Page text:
When modern search engines crawl the text content of a web page, they look primarily for two things: relevance and coherence. In the scope of a given keyword, the more relevant and focused the content, the better the rank. But content needs more than just relevant: it also needs to be coherent.

Let's look at a theoretical example: Imagine a web page that is all about vintage cars and that displays ads. One of those ads is for fashionable handbags. From a marketing perspective, there's no coherence issue here. However, search engines do not expect the main content to suddenly veer off-subject, praise some novelty item and link to an external commercial site which is about novelty handbags. Such would appear suspicious and incoherent to the search engine, just as it would to any human visitor. While search engines don't have a clue what cars or fashion are, they do know how words are related. Through formal analysis of the content's linguistic structures, search engines are able to evaluate the coherence of a web page's copy based on these known syntactic and semantic relationships.

In a typical web page layout, display ads do not blend in with the content. The same way products advertised on television have no relationship with the current programming, display ads are relegated to the edges of the page for a reason. There's a good reason for this: display ads are inherently disruptive, as they are designed to be so. It's a convenient thing that humans are particularly adept at discriminating their visual environment. Human readers quickly learn to jump over, or ignore anything that's not in their focus of interest -- e.g., the copy of an article or the frames of a video. Human readers tend to proceed as if that extra content displayed by the ad did not exist. The more ads they encounter, the better they become at ignoring them.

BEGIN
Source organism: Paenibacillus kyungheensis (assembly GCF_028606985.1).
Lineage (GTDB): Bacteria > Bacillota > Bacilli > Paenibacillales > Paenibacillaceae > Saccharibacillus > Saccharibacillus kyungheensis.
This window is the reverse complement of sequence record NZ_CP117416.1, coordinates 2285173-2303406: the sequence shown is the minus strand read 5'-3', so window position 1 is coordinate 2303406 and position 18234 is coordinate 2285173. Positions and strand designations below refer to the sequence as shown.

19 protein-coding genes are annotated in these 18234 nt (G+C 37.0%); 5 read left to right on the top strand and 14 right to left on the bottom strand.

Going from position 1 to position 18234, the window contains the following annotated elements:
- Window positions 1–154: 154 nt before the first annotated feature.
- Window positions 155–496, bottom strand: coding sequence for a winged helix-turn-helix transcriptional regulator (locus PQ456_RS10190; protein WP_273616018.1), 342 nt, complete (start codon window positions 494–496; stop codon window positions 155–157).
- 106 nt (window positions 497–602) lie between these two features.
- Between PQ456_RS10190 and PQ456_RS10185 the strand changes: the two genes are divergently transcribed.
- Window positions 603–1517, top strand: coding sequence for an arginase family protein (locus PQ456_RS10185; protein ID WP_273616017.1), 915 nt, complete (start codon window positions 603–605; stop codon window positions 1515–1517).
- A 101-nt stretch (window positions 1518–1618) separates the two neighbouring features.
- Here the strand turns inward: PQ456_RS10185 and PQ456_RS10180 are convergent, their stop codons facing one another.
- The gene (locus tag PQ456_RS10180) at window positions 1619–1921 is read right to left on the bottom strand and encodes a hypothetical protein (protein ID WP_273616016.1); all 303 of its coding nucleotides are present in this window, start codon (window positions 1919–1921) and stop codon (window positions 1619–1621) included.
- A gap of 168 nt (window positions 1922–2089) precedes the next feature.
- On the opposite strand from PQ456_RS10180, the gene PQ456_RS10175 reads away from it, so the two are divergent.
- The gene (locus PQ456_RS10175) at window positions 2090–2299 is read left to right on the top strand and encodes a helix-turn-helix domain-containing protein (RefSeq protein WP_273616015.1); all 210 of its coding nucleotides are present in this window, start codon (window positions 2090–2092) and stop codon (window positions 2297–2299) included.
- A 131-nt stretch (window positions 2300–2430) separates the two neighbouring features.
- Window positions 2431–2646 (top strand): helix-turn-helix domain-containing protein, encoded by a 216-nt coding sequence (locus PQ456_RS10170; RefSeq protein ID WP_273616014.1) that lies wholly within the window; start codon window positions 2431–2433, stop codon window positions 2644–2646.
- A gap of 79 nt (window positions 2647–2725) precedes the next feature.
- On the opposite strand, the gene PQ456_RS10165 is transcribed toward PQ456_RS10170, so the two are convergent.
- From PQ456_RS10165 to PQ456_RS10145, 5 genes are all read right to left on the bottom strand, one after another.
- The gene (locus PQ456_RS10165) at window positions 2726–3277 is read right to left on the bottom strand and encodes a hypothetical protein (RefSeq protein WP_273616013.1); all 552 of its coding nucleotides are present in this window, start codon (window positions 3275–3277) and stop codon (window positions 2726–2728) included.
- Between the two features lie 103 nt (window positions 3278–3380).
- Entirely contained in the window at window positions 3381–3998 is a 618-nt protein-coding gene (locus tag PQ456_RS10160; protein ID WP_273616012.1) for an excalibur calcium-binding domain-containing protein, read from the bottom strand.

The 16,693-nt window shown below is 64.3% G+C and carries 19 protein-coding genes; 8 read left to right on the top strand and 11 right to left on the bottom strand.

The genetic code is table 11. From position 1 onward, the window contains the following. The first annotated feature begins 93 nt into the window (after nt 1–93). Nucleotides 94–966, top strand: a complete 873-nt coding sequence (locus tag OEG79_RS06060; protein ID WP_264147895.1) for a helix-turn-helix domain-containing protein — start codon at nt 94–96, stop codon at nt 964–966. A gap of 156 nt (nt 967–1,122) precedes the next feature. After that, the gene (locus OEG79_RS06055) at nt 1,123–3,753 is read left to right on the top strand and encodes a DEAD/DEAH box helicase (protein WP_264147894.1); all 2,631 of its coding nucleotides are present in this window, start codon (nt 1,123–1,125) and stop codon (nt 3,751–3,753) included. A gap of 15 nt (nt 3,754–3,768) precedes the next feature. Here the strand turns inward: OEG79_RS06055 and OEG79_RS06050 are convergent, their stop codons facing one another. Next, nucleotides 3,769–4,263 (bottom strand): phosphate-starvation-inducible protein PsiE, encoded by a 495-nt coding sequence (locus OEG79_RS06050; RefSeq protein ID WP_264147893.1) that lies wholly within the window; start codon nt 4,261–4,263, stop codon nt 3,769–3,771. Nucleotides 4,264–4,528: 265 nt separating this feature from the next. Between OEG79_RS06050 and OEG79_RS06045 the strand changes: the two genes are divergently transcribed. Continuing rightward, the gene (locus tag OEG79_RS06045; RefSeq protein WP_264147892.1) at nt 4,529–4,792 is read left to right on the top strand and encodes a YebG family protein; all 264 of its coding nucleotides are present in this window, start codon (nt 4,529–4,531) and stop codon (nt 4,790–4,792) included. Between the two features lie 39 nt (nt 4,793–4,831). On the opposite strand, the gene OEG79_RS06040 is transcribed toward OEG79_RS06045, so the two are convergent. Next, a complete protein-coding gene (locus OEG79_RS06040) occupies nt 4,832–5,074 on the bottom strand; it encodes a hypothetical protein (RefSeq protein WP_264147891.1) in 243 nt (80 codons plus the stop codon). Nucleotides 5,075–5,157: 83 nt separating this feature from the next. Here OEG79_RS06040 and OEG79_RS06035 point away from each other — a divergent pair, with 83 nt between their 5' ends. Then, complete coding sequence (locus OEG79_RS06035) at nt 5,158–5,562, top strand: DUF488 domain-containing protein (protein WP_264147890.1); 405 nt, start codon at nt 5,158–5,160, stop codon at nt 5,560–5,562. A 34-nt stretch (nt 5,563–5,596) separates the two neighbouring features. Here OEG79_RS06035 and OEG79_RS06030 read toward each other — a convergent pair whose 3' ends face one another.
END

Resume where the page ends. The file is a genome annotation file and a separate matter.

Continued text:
As far are reading a web page is concerned, robot crawlers can do more or less the same as their human counterparts. The main difference is they are designed to be thorough: this is why they need formal clues in order to discriminate the content. In other words, web authors need to indicate to the spiders which parts of the content is an ad, and which part is intended to be relevant. This is where the markup comes in.

In the eyes of a search engine crawler, there are few if any difference between a display ad and a spammy link: both point to external resources that has little if anything in common with the content. How is a crawling bot supposed to know whether what it is looking at 1) an ad, or 2) content authored by an erratic and incoherent human being?

Cinderella on the web


The less ads and distractions -- such as outbound links, general purpose widgets, etc. -- on a page, the cleaner it is. Clean pages are easy to read and can act as references. This is why a clean web page will always rank slightly higher than a dirty one, even when they have the exact same content.

You can easily guess that the opposite is also true: dirty pages are difficult to read and therefore rank lower than their cleaner sisters. To be clear: by dirty, I mean a page polluted with adverts which distract from the original intent by making it difficult to navigate, let alone understand, the main content.

The problems with advertising banners

  • Ads slow down your site. Much like the humans which they mimic, crawlers only have so much time to allocate to reviewing your site: waiting for your site to load is not something they particularly appreciate.
  • The content of ads is unpredictable. Most ads are served by networks that distribute them more or less randomly. Ads use relatively complex scripts that often have bugs, and those bugs make the crawler's job more difficult.
  • A question of balance. To rank well, your page's main content must be dominant, both in terms of screen real estate and in terms of weight or relative importance. The lesser the distraction around your content, the more likely it will rank higher.
  • It's much harder to win over major publishers and gain valuable backlinks if your page if dirty. Even if your content is perfect, you'll have a hard time climbing the ranks if the page it appears on looks like Gruyere (Swiss) cheese.